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    ABSTRACT: BACKGROUND: Electroporation based therapies and treatments (e.g. electrochemotherapy, gene electrotransfer for gene therapy and DNA vaccination, tissue ablation with irreversible electroporation and transdermal drug delivery) require a precise prediction of the therapy or treatment outcome by a personalized treatment planning procedure. Numerical modeling of local electric field distribution within electroporated tissues has become an important tool in treatment planning procedure in both clinical and experimental settings. Recent studies have reported that the uncertainties in electrical properties (i.e. electric conductivity of the treated tissues and the rate of increase in electric conductivity due to electroporation) predefined in numerical models have large effect on electroporation based therapy and treatment effectiveness. The aim of our study was to investigate whether the increase in electric conductivity of tissues needs to be taken into account when modeling tissue response to the electroporation pulses and how it affects the local electric distribution within electroporated tissues. METHODS: We built 3D numerical models for single tissue (one type of tissue, e.g. liver) and composite tissue (several types of tissues, e.g. subcutaneous tumor). Our computer simulations were performed by using three different modeling approaches that are based on finite element method: inverse analysis, nonlinear parametric and sequential analysis. We compared linear (i.e. tissue conductivity is constant) model and non-linear (i.e. tissue conductivity is electric field dependent) model. By calculating goodness of fit measure we compared the results of our numerical simulations to the results of in vivo measurements. RESULTS: The results of our study show that the nonlinear models (i.e. tissue conductivity is electric field dependent: sigma(E)) fit experimental data better than linear models (i.e. tissue conductivity is constant). This was found for both single tissue and composite tissue. Our results of electric field distribution modeling in linear model of composite tissue (i.e. in the subcutaneous tumor model that do not take into account the relationship sigma(E)) showed that a very high electric field (above irreversible threshold value) was concentrated only in the stratum corneum while the target tumor tissue was not successfully treated. Furthermore, the calculated volume of the target tumor tissue exposed to the electric field above reversible threshold in the subcutaneous model was zero assuming constant conductivities of each tissue.Our results also show that the inverse analysis allows for identification of both baseline tissue conductivity (i.e. conductivity of non-electroporated tissue) and tissue conductivity vs. electric field (sigma(E)) of electroporated tissue. CONCLUSION: Our results of modeling of electric field distribution in tissues during electroporation show that the changes in electrical conductivity due to electroporation need to be taken into account when an electroporation based treatment is planned or investigated. We concluded that the model of electric field distribution that takes into account the increase in electric conductivity due to electroporation yields more precise prediction of successfully electroporated target tissue volume. The findings of our study can significantly contribute to the current development of individualized patient-specific electroporation based treatment planning.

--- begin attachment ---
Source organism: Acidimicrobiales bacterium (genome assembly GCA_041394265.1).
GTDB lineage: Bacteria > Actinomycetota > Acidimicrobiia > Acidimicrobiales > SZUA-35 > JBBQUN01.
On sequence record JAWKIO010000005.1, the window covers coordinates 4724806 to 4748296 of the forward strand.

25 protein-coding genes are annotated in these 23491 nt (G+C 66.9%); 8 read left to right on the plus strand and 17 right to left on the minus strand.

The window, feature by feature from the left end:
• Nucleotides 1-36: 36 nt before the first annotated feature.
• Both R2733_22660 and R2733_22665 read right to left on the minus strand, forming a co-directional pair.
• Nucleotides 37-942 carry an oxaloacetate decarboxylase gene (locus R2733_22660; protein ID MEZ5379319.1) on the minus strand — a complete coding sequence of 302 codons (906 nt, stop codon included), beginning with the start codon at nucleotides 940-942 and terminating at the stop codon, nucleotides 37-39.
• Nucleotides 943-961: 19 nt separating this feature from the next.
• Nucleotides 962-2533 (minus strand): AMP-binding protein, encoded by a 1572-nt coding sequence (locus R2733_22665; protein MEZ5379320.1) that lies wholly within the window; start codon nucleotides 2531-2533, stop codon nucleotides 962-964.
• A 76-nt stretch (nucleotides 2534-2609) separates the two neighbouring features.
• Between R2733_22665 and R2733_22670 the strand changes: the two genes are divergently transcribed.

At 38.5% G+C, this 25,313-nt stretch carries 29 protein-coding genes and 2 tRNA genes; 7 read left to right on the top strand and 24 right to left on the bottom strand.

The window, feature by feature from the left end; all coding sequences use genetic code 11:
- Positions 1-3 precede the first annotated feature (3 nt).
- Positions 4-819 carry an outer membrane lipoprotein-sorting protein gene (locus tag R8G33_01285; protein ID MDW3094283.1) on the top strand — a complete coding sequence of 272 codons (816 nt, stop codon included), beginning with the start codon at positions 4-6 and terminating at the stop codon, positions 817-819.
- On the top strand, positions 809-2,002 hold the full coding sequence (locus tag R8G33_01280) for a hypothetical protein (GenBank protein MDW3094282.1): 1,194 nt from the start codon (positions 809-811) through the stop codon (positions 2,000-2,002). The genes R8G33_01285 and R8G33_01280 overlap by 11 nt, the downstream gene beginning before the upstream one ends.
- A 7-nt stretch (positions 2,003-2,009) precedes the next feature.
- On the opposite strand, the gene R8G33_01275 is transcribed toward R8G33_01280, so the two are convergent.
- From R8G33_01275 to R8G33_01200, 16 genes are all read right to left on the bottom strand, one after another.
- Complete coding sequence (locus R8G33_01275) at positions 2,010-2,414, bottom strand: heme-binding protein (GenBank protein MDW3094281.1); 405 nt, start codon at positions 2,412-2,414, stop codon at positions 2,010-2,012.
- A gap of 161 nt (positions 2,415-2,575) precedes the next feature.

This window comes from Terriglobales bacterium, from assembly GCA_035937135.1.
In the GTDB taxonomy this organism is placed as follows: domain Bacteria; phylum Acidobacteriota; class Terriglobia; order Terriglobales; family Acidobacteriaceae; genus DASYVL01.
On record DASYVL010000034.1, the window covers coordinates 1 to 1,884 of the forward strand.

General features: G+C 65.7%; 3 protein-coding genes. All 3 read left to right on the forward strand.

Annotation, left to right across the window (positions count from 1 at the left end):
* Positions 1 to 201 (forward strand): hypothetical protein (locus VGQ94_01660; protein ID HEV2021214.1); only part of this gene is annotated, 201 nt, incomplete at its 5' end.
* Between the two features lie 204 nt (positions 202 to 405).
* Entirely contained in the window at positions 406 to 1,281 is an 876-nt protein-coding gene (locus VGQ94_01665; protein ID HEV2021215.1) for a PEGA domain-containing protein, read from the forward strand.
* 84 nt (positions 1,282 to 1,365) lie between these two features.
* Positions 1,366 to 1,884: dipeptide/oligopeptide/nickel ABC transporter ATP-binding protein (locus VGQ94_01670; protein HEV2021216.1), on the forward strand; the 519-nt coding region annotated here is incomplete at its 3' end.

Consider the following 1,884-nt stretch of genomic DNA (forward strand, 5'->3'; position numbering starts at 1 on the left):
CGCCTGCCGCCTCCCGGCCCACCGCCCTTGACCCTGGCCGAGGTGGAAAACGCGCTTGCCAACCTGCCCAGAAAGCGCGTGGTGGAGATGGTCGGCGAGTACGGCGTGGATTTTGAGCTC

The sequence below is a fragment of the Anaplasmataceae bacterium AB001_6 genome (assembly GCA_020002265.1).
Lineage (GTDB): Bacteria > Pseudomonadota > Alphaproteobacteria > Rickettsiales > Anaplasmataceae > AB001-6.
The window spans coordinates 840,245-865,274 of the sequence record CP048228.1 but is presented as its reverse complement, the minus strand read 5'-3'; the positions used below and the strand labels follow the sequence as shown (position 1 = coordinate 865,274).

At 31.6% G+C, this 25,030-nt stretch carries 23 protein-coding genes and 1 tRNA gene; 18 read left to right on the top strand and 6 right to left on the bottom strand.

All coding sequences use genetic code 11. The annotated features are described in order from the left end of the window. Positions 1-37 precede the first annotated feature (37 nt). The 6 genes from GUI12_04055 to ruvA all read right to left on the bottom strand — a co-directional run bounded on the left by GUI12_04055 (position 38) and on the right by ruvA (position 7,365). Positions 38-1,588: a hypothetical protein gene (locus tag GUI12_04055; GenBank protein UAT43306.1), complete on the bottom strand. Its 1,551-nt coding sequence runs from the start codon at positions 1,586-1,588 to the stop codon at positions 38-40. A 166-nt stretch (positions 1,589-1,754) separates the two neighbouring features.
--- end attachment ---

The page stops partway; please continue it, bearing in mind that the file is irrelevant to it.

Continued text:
BioMedical Engineering OnLine 02/2013; 12(1):16. · 1.61 Impact Factor